Studies indicate that, on average, eight or more electrical problems are detected per IR survey in a typical industrial facility. Of these findings, four are minor to intermediate in severity and four are serious to critical.

The average cost savings resulting from identifying eight electrical findings is $14,000 less the cost of the survey and the corrective measures taken. This figure is based on the following averages (Figures estimated from RS Means CostWorks database):

For minor to intermediate problems, the savings average is $500 per finding

For serious to critical findings, the savings average is $3,000 per finding
Figure 4:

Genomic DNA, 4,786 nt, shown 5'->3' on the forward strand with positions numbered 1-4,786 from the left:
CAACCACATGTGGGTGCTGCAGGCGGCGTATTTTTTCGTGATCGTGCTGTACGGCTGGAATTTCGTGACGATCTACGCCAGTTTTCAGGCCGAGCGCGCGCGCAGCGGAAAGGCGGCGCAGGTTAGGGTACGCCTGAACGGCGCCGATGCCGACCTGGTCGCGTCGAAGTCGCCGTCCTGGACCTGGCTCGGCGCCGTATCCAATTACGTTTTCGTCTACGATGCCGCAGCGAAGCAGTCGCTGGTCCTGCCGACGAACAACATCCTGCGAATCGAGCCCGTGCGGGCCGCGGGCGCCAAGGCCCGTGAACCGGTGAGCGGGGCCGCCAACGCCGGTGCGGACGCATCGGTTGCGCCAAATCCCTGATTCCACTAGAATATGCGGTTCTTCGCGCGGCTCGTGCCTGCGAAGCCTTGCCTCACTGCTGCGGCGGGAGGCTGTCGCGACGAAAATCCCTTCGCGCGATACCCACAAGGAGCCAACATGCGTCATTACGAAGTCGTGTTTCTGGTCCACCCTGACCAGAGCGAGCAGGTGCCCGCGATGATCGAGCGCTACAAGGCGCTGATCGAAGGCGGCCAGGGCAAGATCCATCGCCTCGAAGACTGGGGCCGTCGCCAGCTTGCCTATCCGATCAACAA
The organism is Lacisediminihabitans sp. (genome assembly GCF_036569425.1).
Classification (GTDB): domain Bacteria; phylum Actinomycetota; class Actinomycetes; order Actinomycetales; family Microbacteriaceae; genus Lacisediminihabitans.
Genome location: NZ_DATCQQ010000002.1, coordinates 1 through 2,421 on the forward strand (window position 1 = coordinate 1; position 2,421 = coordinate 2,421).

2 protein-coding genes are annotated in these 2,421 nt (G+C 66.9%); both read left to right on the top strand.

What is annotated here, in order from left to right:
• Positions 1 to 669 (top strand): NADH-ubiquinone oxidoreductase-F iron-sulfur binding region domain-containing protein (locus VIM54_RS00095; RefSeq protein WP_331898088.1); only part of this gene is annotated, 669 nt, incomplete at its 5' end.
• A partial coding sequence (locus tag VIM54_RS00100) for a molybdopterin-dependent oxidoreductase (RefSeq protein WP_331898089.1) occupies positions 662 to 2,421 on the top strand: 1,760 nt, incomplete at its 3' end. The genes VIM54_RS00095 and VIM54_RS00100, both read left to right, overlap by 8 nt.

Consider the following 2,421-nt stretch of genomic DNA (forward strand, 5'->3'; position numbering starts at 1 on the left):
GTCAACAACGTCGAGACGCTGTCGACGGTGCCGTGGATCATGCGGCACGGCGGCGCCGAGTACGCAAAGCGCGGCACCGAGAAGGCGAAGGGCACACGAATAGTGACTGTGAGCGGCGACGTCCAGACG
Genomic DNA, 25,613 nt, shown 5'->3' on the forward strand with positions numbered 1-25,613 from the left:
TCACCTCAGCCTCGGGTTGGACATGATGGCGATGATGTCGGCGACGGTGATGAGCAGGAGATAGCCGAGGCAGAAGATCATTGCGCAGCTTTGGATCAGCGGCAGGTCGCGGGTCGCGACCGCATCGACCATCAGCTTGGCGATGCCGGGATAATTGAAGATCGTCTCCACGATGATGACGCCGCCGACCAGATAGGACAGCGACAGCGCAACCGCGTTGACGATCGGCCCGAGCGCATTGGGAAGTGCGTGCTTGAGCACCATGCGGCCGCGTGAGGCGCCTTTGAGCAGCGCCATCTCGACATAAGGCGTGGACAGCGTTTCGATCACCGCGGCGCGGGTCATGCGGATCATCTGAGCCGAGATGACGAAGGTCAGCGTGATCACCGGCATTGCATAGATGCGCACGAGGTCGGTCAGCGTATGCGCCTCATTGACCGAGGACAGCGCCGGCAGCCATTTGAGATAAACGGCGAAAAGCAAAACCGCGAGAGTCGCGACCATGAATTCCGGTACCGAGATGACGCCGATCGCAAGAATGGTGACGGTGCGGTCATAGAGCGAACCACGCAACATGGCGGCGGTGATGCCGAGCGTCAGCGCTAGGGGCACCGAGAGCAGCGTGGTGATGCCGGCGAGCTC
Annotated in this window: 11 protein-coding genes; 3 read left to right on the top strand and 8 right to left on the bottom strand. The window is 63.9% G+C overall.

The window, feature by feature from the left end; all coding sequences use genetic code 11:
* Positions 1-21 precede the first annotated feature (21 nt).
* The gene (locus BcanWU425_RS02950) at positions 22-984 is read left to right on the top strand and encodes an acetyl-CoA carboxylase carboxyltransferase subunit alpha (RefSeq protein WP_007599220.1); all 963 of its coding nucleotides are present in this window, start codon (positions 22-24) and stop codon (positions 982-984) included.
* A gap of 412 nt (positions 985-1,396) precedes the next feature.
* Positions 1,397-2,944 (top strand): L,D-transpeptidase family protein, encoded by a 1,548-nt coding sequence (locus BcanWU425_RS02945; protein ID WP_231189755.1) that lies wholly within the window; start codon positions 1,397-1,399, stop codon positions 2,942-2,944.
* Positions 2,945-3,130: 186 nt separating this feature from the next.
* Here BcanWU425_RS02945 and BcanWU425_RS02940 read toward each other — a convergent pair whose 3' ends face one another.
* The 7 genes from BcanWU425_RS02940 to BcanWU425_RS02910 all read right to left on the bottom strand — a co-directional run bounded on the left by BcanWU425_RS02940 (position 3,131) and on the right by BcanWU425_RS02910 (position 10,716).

This switch in a main substation shows a 130-degree-C temperature rise on the line side. Failure here would have dire consequences in the steel mill that it feeds.

This does not take into account any costs associated with business interruption, collateral damage if equipment is allowed to run to failure, energy costs, or possible personal injury.

Figure 4shows a detected problem and a cost table for replacing failed equipment.

The table in Figure 5indicates the estimated savings from a comprehensive IR thermography program for a mid-sized company with 20 manufacturing facilities. The indicated savings stem only from the avoided equipment damage and do not include any lost production or energy efficiency.

Figure 5:
Estimated Savings for Typical Manufacturing CompanySource: Global Risk Consultants

Choosing a Consultant